Category: Kensal Green

Purves Road, NW10

Purves Road is named after the solicitor of the United Land Company who were developers in this area.

Harrow Road, W10

Harrow Road is a main road through London W10.

North Kensington: a built environment

As George III and Napoleon died, North Kensington was still entirely rural and Portobello Road a country path. In Faulkner’s contemporary description, the Kensington Gravel Pits village ‘enjoys an excellent air and beautiful prospects on the north.’ But within the next 40 years the area would be part of London. In 1821, an act of …

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Clifford Gardens, NW10

Clifford Gardens is a street just north of the railway at Kensal Rise.

Pember Road, NW10

Pember Road is one of the side streets to the west of Kilburn Lane, NW10

The Plough, W10

From the sixteenth century onwards, the Plough stood beside the Harrow Road.

1800: London W10

This map of the 1800 countryside in the area which covers today’s London W10 postcode has been compiled by The Underground Map from various sources. As its main source, the Milne map of London shows the landuse of fields and the routes of lanes. An 1834 map of Marylebone Parish provided field names up to …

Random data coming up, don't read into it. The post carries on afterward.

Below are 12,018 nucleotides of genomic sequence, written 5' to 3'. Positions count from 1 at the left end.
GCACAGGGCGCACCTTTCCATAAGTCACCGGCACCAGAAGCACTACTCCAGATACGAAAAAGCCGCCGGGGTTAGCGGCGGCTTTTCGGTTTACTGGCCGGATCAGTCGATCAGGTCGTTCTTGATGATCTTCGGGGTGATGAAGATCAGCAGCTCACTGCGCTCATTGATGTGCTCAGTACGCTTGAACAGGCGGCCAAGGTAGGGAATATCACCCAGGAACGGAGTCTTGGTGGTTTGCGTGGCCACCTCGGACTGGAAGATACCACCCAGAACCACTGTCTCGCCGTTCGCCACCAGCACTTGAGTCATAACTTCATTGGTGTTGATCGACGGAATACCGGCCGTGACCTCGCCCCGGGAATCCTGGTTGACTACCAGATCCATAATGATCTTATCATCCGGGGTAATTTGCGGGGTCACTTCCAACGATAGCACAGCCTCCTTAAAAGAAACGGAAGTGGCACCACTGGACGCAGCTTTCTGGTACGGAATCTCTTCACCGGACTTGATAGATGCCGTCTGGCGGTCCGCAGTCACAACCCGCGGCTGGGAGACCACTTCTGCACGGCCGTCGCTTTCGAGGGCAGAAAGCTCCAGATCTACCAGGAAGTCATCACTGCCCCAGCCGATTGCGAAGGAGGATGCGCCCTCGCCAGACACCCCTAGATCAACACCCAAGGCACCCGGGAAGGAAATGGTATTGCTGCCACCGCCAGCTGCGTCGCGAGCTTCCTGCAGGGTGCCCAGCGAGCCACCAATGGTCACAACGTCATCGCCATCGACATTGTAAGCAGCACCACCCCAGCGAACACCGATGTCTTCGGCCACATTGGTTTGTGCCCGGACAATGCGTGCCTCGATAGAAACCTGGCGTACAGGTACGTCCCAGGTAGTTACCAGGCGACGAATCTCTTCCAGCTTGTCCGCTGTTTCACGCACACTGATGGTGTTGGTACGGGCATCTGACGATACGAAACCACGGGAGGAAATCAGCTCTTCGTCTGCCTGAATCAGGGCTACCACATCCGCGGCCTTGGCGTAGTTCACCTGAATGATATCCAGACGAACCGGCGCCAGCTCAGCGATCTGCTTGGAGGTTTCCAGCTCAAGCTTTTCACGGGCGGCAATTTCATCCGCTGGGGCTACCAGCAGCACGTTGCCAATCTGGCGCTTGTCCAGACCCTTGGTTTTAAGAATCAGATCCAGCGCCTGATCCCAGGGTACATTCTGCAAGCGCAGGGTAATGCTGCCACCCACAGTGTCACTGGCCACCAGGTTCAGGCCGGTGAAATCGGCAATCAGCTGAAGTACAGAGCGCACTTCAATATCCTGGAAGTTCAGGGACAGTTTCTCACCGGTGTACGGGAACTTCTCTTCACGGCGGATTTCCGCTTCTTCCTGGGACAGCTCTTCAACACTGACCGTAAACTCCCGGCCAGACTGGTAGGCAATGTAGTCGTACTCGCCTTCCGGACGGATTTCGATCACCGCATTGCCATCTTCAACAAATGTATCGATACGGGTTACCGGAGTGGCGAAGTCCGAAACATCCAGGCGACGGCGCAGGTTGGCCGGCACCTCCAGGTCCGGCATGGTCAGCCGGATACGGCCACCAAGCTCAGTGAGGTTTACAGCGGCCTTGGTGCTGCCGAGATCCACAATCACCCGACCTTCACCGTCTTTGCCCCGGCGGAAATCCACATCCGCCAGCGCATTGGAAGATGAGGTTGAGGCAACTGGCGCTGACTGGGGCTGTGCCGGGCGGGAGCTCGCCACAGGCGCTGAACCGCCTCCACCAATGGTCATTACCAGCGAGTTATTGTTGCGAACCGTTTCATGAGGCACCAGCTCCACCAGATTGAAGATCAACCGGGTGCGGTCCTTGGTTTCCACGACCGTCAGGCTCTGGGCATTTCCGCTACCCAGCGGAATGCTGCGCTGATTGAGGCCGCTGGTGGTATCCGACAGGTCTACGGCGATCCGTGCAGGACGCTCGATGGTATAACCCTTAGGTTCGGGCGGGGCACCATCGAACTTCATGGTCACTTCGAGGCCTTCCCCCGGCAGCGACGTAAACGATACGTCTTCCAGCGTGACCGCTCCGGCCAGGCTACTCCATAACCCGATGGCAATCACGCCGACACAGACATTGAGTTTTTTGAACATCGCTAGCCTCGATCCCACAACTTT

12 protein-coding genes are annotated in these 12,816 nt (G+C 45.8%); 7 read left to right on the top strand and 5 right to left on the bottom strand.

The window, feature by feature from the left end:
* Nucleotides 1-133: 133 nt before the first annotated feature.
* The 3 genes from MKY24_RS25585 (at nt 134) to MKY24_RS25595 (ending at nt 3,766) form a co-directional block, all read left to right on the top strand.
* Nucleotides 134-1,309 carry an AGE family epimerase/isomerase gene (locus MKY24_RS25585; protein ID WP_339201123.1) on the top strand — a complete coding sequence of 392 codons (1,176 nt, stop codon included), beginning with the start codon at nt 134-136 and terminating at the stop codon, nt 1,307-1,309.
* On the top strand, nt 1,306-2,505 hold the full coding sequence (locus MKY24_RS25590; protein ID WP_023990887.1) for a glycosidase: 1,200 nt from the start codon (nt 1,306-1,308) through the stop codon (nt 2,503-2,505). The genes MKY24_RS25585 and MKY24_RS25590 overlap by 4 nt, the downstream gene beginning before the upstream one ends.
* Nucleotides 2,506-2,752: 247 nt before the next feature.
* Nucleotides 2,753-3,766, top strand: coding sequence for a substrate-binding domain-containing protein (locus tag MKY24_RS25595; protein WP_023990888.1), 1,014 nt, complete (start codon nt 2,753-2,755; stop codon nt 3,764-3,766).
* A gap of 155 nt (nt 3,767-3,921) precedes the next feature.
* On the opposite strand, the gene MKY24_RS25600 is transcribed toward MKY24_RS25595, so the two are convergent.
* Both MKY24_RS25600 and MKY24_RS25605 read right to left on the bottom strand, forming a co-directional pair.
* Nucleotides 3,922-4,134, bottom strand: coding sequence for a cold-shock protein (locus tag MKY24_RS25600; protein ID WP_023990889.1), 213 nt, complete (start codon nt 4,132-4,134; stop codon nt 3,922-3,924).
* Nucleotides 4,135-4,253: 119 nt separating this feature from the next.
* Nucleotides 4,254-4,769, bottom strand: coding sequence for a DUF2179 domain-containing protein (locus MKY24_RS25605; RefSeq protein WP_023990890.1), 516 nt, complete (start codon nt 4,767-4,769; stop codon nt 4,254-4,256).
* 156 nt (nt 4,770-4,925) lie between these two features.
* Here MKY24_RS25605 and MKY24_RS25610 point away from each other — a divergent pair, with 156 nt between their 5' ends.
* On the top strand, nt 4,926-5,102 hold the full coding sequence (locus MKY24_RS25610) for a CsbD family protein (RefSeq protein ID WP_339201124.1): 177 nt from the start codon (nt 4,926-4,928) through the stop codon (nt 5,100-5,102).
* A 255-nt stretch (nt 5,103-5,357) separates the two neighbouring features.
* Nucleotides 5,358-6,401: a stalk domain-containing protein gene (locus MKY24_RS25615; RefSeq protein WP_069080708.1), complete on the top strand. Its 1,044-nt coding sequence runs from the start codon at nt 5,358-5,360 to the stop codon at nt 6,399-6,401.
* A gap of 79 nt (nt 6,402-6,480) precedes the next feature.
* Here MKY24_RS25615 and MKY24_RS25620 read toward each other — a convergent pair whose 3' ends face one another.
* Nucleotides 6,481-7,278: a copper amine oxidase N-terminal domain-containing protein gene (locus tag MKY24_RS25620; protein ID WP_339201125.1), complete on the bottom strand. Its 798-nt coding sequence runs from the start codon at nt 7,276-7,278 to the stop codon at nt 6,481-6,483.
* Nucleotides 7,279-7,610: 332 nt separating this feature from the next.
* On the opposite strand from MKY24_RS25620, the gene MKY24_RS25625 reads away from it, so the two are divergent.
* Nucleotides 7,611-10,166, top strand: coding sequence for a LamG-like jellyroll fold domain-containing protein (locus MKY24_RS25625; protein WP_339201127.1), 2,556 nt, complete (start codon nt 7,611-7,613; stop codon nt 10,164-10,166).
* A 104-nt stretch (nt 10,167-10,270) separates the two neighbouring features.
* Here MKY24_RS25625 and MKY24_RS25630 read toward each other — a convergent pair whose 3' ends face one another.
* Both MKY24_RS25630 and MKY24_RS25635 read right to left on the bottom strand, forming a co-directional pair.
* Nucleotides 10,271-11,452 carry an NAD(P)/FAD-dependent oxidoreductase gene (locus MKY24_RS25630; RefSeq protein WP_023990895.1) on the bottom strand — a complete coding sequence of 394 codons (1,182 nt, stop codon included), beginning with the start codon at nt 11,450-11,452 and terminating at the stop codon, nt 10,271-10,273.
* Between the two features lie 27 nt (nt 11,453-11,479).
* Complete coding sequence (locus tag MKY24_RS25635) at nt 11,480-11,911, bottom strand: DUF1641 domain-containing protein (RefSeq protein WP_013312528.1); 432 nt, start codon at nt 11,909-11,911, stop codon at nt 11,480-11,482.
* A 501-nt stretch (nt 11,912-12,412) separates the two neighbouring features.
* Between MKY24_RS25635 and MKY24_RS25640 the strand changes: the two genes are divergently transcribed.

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Notting Hill in Bygone Days: Portobello Road and Kensal New Town

Bayswater End Notting Hill in Bygone Days by Florence Gladstone St. Charles Ward There seems to be a natural break where the railway embankment crosses Portobello Road. At this point the old lane was interrupted by low marshy ground, overgrown with rushes and water-cress, and it is said that snipe were shot here almost within …

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Notting Hill in Bygone Days: During the Eighteen Thirties

The 18th century Notting Hill in Bygone Days by Florence Gladstone Peaceful hamlet The first encroachment on the rural character of Notting Hill was the cutting of the Paddington Branch of the Grand Junction Canal. Several artificial waterways had already been constructed among the manufacturing towns in the north of England, and the canal system …

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Notting Hill in Bygone Days: In the Eighteenth Century

Gravel Pits Notting Hill in Bygone Days by Florence Gladstone The 1830s The commencement of the village of Kensington Gravel Pits has already been described. Under present conditions it is difficult to realize how countrified the place remained during the whole of the eighteenth century. In Kip’s Britannia Illustrata, published in 1714, there is a …

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